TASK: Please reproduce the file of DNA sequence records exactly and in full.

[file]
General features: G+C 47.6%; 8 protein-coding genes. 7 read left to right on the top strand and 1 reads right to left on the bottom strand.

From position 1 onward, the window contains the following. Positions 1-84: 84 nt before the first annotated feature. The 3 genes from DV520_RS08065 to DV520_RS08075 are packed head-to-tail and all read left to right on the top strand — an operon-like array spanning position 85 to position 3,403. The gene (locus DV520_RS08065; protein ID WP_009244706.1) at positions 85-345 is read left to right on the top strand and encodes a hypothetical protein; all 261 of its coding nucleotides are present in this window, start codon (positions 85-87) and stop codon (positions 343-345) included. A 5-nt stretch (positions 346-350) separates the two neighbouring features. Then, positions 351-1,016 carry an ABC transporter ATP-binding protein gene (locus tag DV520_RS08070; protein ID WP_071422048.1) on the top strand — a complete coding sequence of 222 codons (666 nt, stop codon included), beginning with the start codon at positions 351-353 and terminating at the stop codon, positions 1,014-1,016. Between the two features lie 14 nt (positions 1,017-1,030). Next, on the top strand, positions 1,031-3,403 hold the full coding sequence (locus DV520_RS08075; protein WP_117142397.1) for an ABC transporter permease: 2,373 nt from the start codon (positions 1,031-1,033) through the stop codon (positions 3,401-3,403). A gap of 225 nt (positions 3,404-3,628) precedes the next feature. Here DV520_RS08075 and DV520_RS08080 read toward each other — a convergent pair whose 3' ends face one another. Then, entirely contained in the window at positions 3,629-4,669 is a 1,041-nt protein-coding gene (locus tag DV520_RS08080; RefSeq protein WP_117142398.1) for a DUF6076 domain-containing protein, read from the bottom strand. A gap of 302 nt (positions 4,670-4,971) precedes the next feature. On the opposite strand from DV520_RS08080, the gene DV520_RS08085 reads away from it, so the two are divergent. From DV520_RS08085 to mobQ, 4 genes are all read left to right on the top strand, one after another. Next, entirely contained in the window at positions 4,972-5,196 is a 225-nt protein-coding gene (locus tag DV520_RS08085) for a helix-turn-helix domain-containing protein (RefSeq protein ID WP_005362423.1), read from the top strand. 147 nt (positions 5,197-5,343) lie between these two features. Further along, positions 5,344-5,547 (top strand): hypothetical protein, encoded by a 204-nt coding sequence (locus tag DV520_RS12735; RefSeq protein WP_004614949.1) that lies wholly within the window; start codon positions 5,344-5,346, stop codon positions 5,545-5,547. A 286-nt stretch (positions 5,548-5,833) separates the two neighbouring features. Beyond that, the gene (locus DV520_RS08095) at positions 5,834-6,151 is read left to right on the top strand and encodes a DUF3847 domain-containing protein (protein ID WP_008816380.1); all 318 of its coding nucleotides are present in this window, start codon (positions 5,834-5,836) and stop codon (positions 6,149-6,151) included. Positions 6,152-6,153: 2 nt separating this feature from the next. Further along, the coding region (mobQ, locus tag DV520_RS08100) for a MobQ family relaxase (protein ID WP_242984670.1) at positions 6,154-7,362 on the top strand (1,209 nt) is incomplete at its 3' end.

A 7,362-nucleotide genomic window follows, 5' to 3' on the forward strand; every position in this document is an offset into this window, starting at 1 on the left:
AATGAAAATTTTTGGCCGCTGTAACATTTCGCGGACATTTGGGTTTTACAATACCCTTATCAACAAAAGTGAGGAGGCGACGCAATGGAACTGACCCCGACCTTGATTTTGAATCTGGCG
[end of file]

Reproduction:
General features: G+C 47.6%; 8 protein-coding genes. 7 read left to right on the top strand and 1 reads right to left on the bottom strand.

From position 1 onward, the window contains the following. Positions 1-84: 84 nt before the first annotated feature. The 3 genes from DV520_RS08065 to DV520_RS08075 are packed head-to-tail and all read left to right on the top strand — an operon-like array spanning position 85 to position 3,403. The gene (locus DV520_RS08065; protein ID WP_009244706.1) at positions 85-345 is read left to right on the top strand and encodes a hypothetical protein; all 261 of its coding nucleotides are present in this window, start codon (positions 85-87) and stop codon (positions 343-345) included. A 5-nt stretch (positions 346-350) separates the two neighbouring features. Then, positions 351-1,016 carry an ABC transporter ATP-binding protein gene (locus tag DV520_RS08070; protein ID WP_071422048.1) on the top strand — a complete coding sequence of 222 codons (666 nt, stop codon included), beginning with the start codon at positions 351-353 and terminating at the stop codon, positions 1,014-1,016. Between the two features lie 14 nt (positions 1,017-1,030). Next, on the top strand, positions 1,031-3,403 hold the full coding sequence (locus DV520_RS08075; protein WP_117142397.1) for an ABC transporter permease: 2,373 nt from the start codon (positions 1,031-1,033) through the stop codon (positions 3,401-3,403). A gap of 225 nt (positions 3,404-3,628) precedes the next feature. Here DV520_RS08075 and DV520_RS08080 read toward each other — a convergent pair whose 3' ends face one another. Then, entirely contained in the window at positions 3,629-4,669 is a 1,041-nt protein-coding gene (locus tag DV520_RS08080; RefSeq protein WP_117142398.1) for a DUF6076 domain-containing protein, read from the bottom strand. A gap of 302 nt (positions 4,670-4,971) precedes the next feature. On the opposite strand from DV520_RS08080, the gene DV520_RS08085 reads away from it, so the two are divergent. From DV520_RS08085 to mobQ, 4 genes are all read left to right on the top strand, one after another. Next, entirely contained in the window at positions 4,972-5,196 is a 225-nt protein-coding gene (locus tag DV520_RS08085) for a helix-turn-helix domain-containing protein (RefSeq protein ID WP_005362423.1), read from the top strand. 147 nt (positions 5,197-5,343) lie between these two features. Further along, positions 5,344-5,547 (top strand): hypothetical protein, encoded by a 204-nt coding sequence (locus tag DV520_RS12735; RefSeq protein WP_004614949.1) that lies wholly within the window; start codon positions 5,344-5,346, stop codon positions 5,545-5,547. A 286-nt stretch (positions 5,548-5,833) separates the two neighbouring features. Beyond that, the gene (locus DV520_RS08095) at positions 5,834-6,151 is read left to right on the top strand and encodes a DUF3847 domain-containing protein (protein ID WP_008816380.1); all 318 of its coding nucleotides are present in this window, start codon (positions 5,834-5,836) and stop codon (positions 6,149-6,151) included. Positions 6,152-6,153: 2 nt separating this feature from the next. Further along, the coding region (mobQ, locus tag DV520_RS08100) for a MobQ family relaxase (protein ID WP_242984670.1) at positions 6,154-7,362 on the top strand (1,209 nt) is incomplete at its 3' end.

A 7,362-nucleotide genomic window follows, 5' to 3' on the forward strand; every position in this document is an offset into this window, starting at 1 on the left:
AATGAAAATTTTTGGCCGCTGTAACATTTCGCGGACATTTGGGTTTTACAATACCCTTATCAACAAAAGTGAGGAGGCGACGCAATGGAACTGACCCCGACCTTGATTTTGAATCTGGCG